A Cautious Man
May 06, 2008
Glory Days
First of all, I wasn't paying attention to the fact that there is now a New Jersey Hall of Fame. It's not a building yet, just a website. The first class of inductees were honored the other day. They include Albert Einstein, Thomas Edison, Clara Barton, Buzz Aldrin, Frank Sinatra, Toni Morrison, Yogi Berra, Vince Lombardi, and that guy, from down the shore - Bruce Springsteen.

Video link courtesy of Backstreets.com. Text of his speech is below, courtesy of the Star-Ledger -

You know, when I first got the letter, I was a little suspicious because . . . a New Jersey Hall of Fame? I don't know. Does New York have a hall of fame? Does Connecticut have a hall of fame? I mean, maybe they think they don't need one. But then I thought like, 'Well, let me see. All right, Albert Einstein, Bruce Springsteen . . . my mother's really gonna like that part.' So . . . she's here tonight, it's her birthday . . . it's the only time those two names are gonna be mentioned in the same sentence, is right now, so I'm gonna enjoy it.

But when I was recording my first album, the record company spent a lot of money taking a lot of pictures of me in New York City. And . . . something didn't quite feel right. I was walking down the boardwalk one day. And I stopped at a souvenir stand and bought a postcard, saying 'Greetings From Asbury Park.' I remember thinking, 'Yeah, that's me.' I mean, down south there was Patti Smith. And up north, right here in Newark, was George Clinton and Parliament-Funkadelic, great musicians.

With the exception of, I guess, a few half-years in California, my family and I, we've raised our kids here. We got a big Italian-Irish family, and I found my own Jersey girl here . . . And in the end, I just found something that grew deeply resonant, like holding the hands of my kids on the same streets where my mom held my hand and swimming in the same ocean and visiting the same beaches I did as a child.

It was a place, also, that really protected me. It's been very nurturing. I could take my kids down to Freehold, throw 'em up on my shoulders and walk along the street, with thousands of other people on Cruise Nights, with everybody just going, 'Hey Bruce' . . . that was something that meant a lot to me, the ability to just go about my life. I was protected here, by the people here. And I really appreciated that.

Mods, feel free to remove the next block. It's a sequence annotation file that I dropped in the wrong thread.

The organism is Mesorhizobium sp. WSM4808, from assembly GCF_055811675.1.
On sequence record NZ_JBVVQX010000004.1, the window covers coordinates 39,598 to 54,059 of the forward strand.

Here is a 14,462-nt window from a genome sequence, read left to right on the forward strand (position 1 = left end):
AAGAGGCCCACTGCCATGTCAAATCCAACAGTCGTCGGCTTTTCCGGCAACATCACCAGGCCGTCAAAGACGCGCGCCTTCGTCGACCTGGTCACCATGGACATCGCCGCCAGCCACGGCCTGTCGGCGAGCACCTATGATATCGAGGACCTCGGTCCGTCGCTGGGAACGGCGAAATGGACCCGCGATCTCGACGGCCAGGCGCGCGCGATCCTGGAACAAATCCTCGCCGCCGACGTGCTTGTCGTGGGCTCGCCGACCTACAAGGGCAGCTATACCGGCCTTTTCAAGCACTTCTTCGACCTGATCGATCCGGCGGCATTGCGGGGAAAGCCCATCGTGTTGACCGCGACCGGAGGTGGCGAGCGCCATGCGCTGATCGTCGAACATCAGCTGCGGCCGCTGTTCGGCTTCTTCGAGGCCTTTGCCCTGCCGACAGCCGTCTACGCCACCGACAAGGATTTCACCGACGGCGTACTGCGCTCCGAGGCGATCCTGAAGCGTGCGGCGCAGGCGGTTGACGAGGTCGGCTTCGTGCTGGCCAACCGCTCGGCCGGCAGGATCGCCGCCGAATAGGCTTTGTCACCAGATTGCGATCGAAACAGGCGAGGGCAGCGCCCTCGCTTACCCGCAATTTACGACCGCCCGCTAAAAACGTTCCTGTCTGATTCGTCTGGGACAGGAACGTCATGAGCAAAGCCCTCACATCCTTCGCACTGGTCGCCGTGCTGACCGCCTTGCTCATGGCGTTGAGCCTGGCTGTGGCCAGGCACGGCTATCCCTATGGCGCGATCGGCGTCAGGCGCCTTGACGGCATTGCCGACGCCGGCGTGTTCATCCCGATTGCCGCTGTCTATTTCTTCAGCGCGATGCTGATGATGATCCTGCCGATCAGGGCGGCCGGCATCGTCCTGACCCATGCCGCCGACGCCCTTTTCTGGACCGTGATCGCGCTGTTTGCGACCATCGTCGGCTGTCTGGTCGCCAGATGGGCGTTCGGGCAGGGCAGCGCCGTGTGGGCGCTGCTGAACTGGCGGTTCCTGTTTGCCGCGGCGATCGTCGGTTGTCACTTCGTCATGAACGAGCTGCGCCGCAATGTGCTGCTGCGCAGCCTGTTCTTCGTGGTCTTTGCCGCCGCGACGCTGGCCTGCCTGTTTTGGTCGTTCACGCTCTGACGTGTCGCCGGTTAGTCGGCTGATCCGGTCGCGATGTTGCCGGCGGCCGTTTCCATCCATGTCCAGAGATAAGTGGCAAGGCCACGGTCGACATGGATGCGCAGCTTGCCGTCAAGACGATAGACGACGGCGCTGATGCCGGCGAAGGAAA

So anyway . . . you get a little older now, you get those crisp fall days that come in September and the beginning of October. My friends and I, we slip into that cold water of that Atlantic Ocean. These days, you take note that there's a few less of your friends swimming alongside of you as each year passes. But something about being in one place your whole life, they're all still around you, in the water. And I look towards the shore, and I see my son and my daughter, pushing their way through the waves, and on the beach there's a whole batch of new little kids running away from the crashing surf. Like time itself.

That's what New Jersey is for me. It's a repository, now, of just my time on earth. My memory, the music I've made, friendships, my life, it's all buried here, at this point, in a box, somewhere in the sand, down on the Jersey Shore. And I can't imagine having it any other way.

But let me finish with a Garden State benediction.

Rise up, my fellow New Jerseyans, for we are all members of a confused but noble race. We of the state that will never get any respect, we who bear the cruelness of the forever uncool. A chip on the shoulders of those with forever something to prove. And even with this wonderful hall of fame, we know that there's another bad Jersey joke just around the corner.

But fear not, fear not! This is not our curse. It is our blessing. For this is what infused us with our fighting spirit, that we may salute the world forever with the fabulous Jersey state bird (raises middle finger). And that the fumes from our great northern industrial area, to the ocean breezes of Cape May, fill us with the raw hunger, the naked ambition and the desire not just to do our best, but to stick it in your face.

Theory of relativity, anybody? How about some electric light with your day? Or maybe a spin to the moon and back? That's right. And that is why our fellow Americans in those other 49 states know that when the announcer says, 'And now, in this corner, from New Jersey . . . ,' they'd better keep their hands up and their heads down, 'cause when that bell ings, we always come out swinging.

God bless the Garden State.

One last note - in 1969, my Dad took us to the parade in Montclair, New Jersey, when Buzz Aldrin came back to his home town after being the second man to walk on the moon. I didn't realize it at the time, but "second man on the moon" sounds like something that would happen to a guy from New Jersey. Hey, he went through everything that the "first" man on the moon did, but he gets less of the glory.

God Bless all you Jersey folk.



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